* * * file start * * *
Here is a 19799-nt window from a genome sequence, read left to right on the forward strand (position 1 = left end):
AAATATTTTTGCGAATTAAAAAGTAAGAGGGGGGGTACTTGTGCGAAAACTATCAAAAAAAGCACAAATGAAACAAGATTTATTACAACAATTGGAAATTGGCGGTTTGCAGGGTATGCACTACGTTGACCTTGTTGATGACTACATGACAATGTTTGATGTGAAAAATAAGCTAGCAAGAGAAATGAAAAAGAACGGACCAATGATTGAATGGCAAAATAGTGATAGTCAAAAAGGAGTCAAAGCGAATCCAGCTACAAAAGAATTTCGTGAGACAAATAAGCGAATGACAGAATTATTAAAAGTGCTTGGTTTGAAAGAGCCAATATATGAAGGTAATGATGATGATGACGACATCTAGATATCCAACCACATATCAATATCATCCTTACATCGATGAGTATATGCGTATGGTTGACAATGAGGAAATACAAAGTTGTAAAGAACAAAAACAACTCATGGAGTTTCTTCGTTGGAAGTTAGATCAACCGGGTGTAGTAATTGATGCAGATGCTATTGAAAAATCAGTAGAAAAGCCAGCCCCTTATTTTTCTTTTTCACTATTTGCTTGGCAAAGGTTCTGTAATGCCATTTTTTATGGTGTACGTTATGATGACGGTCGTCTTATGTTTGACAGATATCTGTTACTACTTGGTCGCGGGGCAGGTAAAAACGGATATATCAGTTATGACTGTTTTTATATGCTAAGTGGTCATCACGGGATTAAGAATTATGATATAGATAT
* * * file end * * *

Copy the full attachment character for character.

Here is a 19799-nt window from a genome sequence, read left to right on the forward strand (position 1 = left end):
AAATATTTTTGCGAATTAAAAAGTAAGAGGGGGGGTACTTGTGCGAAAACTATCAAAAAAAGCACAAATGAAACAAGATTTATTACAACAATTGGAAATTGGCGGTTTGCAGGGTATGCACTACGTTGACCTTGTTGATGACTACATGACAATGTTTGATGTGAAAAATAAGCTAGCAAGAGAAATGAAAAAGAACGGACCAATGATTGAATGGCAAAATAGTGATAGTCAAAAAGGAGTCAAAGCGAATCCAGCTACAAAAGAATTTCGTGAGACAAATAAGCGAATGACAGAATTATTAAAAGTGCTTGGTTTGAAAGAGCCAATATATGAAGGTAATGATGATGATGACGACATCTAGATATCCAACCACATATCAATATCATCCTTACATCGATGAGTATATGCGTATGGTTGACAATGAGGAAATACAAAGTTGTAAAGAACAAAAACAACTCATGGAGTTTCTTCGTTGGAAGTTAGATCAACCGGGTGTAGTAATTGATGCAGATGCTATTGAAAAATCAGTAGAAAAGCCAGCCCCTTATTTTTCTTTTTCACTATTTGCTTGGCAAAGGTTCTGTAATGCCATTTTTTATGGTGTACGTTATGATGACGGTCGTCTTATGTTTGACAGATATCTGTTACTACTTGGTCGCGGGGCAGGTAAAAACGGATATATCAGTTATGACTGTTTTTATATGCTAAGTGGTCATCACGGGATTAAGAATTATGATATAGATAT